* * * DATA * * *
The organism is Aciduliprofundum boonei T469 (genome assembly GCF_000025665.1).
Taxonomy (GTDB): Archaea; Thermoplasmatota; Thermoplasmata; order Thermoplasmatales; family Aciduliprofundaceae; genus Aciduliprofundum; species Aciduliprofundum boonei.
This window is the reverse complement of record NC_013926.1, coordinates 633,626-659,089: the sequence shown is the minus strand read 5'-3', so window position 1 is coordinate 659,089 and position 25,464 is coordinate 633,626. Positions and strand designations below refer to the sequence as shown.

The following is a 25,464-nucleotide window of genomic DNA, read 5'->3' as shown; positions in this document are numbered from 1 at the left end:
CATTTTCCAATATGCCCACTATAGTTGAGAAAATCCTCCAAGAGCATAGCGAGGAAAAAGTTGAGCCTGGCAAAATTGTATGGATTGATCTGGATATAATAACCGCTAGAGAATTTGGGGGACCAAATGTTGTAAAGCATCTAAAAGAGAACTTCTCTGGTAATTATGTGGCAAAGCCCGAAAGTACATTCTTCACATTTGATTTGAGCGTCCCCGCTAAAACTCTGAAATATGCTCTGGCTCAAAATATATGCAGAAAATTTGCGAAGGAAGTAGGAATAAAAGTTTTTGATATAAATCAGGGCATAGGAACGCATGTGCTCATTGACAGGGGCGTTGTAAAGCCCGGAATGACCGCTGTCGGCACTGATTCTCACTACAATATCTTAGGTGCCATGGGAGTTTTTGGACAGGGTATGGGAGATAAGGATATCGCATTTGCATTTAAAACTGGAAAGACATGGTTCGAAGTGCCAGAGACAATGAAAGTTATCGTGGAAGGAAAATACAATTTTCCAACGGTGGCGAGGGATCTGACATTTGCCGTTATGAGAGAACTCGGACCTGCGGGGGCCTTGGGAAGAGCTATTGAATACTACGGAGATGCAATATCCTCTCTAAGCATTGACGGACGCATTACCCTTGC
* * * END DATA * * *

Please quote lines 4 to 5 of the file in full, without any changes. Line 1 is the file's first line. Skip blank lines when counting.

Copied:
The following is a 25,464-nucleotide window of genomic DNA, read 5'->3' as shown; positions in this document are numbered from 1 at the left end:
CATTTTCCAATATGCCCACTATAGTTGAGAAAATCCTCCAAGAGCATAGCGAGGAAAAAGTTGAGCCTGGCAAAATTGTATGGATTGATCTGGATATAATAACCGCTAGAGAATTTGGGGGACCAAATGTTGTAAAGCATCTAAAAGAGAACTTCTCTGGTAATTATGTGGCAAAGCCCGAAAGTACATTCTTCACATTTGATTTGAGCGTCCCCGCTAAAACTCTGAAATATGCTCTGGCTCAAAATATATGCAGAAAATTTGCGAAGGAAGTAGGAATAAAAGTTTTTGATATAAATCAGGGCATAGGAACGCATGTGCTCATTGACAGGGGCGTTGTAAAGCCCGGAATGACCGCTGTCGGCACTGATTCTCACTACAATATCTTAGGTGCCATGGGAGTTTTTGGACAGGGTATGGGAGATAAGGATATCGCATTTGCATTTAAAACTGGAAAGACATGGTTCGAAGTGCCAGAGACAATGAAAGTTATCGTGGAAGGAAAATACAATTTTCCAACGGTGGCGAGGGATCTGACATTTGCCGTTATGAGAGAACTCGGACCTGCGGGGGCCTTGGGAAGAGCTATTGAATACTACGGAGATGCAATATCCTCTCTAAGCATTGACGGACGCATTACCCTTGC